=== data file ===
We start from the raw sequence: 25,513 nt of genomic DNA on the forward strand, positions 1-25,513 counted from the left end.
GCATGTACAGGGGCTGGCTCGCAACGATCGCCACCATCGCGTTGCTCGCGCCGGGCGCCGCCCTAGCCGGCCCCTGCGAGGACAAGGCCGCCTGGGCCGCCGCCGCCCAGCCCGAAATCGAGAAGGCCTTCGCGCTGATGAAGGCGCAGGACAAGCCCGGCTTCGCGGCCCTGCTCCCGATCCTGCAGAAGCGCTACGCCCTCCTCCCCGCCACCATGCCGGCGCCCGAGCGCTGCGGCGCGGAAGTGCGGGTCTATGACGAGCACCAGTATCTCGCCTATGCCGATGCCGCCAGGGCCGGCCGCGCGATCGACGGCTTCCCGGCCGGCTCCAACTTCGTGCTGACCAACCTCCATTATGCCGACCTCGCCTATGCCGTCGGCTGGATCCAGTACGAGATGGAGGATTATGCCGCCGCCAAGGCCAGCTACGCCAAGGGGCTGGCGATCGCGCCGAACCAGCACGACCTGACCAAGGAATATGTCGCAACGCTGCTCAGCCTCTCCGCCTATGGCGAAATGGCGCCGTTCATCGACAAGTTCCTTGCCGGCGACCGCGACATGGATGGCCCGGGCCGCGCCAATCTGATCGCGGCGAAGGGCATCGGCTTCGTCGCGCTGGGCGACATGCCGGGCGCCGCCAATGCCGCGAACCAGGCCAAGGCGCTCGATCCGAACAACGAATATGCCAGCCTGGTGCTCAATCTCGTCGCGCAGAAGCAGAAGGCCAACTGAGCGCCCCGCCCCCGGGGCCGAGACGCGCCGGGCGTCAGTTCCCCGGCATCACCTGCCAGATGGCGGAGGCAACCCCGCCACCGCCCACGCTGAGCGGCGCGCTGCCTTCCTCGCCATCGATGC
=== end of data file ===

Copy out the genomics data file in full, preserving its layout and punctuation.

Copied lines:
We start from the raw sequence: 25,513 nt of genomic DNA on the forward strand, positions 1-25,513 counted from the left end.
GCATGTACAGGGGCTGGCTCGCAACGATCGCCACCATCGCGTTGCTCGCGCCGGGCGCCGCCCTAGCCGGCCCCTGCGAGGACAAGGCCGCCTGGGCCGCCGCCGCCCAGCCCGAAATCGAGAAGGCCTTCGCGCTGATGAAGGCGCAGGACAAGCCCGGCTTCGCGGCCCTGCTCCCGATCCTGCAGAAGCGCTACGCCCTCCTCCCCGCCACCATGCCGGCGCCCGAGCGCTGCGGCGCGGAAGTGCGGGTCTATGACGAGCACCAGTATCTCGCCTATGCCGATGCCGCCAGGGCCGGCCGCGCGATCGACGGCTTCCCGGCCGGCTCCAACTTCGTGCTGACCAACCTCCATTATGCCGACCTCGCCTATGCCGTCGGCTGGATCCAGTACGAGATGGAGGATTATGCCGCCGCCAAGGCCAGCTACGCCAAGGGGCTGGCGATCGCGCCGAACCAGCACGACCTGACCAAGGAATATGTCGCAACGCTGCTCAGCCTCTCCGCCTATGGCGAAATGGCGCCGTTCATCGACAAGTTCCTTGCCGGCGACCGCGACATGGATGGCCCGGGCCGCGCCAATCTGATCGCGGCGAAGGGCATCGGCTTCGTCGCGCTGGGCGACATGCCGGGCGCCGCCAATGCCGCGAACCAGGCCAAGGCGCTCGATCCGAACAACGAATATGCCAGCCTGGTGCTCAATCTCGTCGCGCAGAAGCAGAAGGCCAACTGAGCGCCCCGCCCCCGGGGCCGAGACGCGCCGGGCGTCAGTTCCCCGGCATCACCTGCCAGATGGCGGAGGCAACCCCGCCACCGCCCACGCTGAGCGGCGCGCTGCCTTCCTCGCCATCGATGC